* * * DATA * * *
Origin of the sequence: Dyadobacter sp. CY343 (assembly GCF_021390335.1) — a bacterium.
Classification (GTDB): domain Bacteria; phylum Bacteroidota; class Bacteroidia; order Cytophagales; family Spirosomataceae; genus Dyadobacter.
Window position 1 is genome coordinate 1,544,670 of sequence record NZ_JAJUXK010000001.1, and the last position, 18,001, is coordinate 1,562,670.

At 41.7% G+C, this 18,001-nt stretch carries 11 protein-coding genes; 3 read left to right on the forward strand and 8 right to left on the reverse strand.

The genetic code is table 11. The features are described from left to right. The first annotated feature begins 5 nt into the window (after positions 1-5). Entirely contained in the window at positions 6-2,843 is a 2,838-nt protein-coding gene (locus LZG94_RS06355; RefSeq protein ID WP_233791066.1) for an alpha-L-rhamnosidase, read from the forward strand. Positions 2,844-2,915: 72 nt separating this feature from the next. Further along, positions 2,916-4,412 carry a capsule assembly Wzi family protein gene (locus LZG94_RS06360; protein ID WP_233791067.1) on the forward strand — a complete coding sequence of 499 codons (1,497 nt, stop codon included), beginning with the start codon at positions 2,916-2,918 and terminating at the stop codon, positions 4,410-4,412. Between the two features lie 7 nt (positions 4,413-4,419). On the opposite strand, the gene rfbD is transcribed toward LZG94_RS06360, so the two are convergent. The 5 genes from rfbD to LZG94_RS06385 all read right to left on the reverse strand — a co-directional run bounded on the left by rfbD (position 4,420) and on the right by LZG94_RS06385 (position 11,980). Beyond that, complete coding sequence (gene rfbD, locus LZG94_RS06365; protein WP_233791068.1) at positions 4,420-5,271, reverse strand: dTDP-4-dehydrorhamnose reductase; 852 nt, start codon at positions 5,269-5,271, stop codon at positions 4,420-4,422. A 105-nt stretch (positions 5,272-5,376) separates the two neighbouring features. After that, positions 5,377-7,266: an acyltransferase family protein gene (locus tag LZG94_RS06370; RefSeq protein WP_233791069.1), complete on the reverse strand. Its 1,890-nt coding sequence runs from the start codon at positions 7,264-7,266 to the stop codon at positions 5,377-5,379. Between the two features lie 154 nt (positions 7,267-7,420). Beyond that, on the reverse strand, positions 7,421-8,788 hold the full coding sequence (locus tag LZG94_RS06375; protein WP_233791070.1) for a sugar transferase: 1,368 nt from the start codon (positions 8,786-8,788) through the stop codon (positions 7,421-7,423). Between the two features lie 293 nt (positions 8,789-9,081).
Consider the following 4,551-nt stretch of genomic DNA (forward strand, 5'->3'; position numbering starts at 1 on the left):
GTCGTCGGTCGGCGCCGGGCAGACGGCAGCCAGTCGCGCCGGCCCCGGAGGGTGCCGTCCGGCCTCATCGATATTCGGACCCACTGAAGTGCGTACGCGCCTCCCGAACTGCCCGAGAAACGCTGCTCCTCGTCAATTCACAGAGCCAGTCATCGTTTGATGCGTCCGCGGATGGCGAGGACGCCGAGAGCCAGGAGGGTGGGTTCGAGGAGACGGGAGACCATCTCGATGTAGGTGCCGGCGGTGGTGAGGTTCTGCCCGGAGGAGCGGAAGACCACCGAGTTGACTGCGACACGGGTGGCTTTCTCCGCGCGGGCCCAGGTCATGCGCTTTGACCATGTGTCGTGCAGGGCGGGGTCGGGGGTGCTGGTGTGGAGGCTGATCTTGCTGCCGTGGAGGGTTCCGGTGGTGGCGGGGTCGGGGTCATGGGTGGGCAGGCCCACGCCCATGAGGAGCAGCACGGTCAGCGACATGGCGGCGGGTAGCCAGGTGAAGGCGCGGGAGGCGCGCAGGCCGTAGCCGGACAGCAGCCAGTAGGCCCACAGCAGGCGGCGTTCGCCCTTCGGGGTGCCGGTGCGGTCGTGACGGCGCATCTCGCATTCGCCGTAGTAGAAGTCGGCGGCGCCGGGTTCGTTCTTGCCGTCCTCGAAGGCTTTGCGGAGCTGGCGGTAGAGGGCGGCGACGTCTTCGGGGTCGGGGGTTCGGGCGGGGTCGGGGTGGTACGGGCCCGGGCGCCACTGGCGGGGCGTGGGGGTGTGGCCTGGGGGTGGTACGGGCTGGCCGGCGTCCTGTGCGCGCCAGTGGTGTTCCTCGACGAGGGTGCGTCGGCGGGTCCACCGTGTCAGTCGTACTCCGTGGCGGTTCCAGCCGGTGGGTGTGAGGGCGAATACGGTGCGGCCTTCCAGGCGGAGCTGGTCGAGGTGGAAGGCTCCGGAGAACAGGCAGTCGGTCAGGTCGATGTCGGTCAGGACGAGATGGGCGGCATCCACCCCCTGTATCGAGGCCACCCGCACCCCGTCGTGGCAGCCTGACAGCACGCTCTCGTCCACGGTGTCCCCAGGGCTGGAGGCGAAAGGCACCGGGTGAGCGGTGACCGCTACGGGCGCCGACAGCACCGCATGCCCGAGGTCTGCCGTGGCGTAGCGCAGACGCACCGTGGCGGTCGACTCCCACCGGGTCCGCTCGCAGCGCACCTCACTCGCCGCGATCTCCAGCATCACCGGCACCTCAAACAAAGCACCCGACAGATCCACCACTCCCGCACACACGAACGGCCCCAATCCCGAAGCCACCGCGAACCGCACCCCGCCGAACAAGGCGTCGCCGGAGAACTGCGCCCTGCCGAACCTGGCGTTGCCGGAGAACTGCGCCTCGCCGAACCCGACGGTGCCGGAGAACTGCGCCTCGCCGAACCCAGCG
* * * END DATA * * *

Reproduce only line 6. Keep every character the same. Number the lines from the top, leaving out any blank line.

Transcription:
Consider the following 4,551-nt stretch of genomic DNA (forward strand, 5'->3'; position numbering starts at 1 on the left):